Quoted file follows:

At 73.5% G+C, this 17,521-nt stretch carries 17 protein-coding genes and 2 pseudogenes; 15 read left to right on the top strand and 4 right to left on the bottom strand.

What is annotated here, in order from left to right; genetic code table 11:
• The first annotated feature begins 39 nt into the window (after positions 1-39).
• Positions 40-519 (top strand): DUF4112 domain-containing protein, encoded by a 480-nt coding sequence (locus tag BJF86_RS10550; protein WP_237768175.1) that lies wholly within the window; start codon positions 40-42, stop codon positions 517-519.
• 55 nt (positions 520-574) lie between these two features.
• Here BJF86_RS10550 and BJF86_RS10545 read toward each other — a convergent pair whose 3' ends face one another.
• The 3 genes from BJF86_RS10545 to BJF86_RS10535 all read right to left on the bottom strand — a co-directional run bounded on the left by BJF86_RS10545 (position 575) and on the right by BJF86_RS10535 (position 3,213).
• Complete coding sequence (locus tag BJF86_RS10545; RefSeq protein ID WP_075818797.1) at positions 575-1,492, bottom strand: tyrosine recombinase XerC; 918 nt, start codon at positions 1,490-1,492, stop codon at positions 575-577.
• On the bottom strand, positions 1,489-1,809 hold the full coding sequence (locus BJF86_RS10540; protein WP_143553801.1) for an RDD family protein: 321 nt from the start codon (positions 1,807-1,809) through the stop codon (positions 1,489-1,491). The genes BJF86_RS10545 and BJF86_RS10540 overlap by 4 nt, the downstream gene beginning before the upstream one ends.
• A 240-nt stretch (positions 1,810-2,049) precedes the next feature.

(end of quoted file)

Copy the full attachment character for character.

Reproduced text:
At 73.5% G+C, this 17,521-nt stretch carries 17 protein-coding genes and 2 pseudogenes; 15 read left to right on the top strand and 4 right to left on the bottom strand.

What is annotated here, in order from left to right; genetic code table 11:
• The first annotated feature begins 39 nt into the window (after positions 1-39).
• Positions 40-519 (top strand): DUF4112 domain-containing protein, encoded by a 480-nt coding sequence (locus tag BJF86_RS10550; protein WP_237768175.1) that lies wholly within the window; start codon positions 40-42, stop codon positions 517-519.
• 55 nt (positions 520-574) lie between these two features.
• Here BJF86_RS10550 and BJF86_RS10545 read toward each other — a convergent pair whose 3' ends face one another.
• The 3 genes from BJF86_RS10545 to BJF86_RS10535 all read right to left on the bottom strand — a co-directional run bounded on the left by BJF86_RS10545 (position 575) and on the right by BJF86_RS10535 (position 3,213).
• Complete coding sequence (locus tag BJF86_RS10545; RefSeq protein ID WP_075818797.1) at positions 575-1,492, bottom strand: tyrosine recombinase XerC; 918 nt, start codon at positions 1,490-1,492, stop codon at positions 575-577.
• On the bottom strand, positions 1,489-1,809 hold the full coding sequence (locus BJF86_RS10540; protein WP_143553801.1) for an RDD family protein: 321 nt from the start codon (positions 1,807-1,809) through the stop codon (positions 1,489-1,491). The genes BJF86_RS10545 and BJF86_RS10540 overlap by 4 nt, the downstream gene beginning before the upstream one ends.
• A 240-nt stretch (positions 1,810-2,049) precedes the next feature.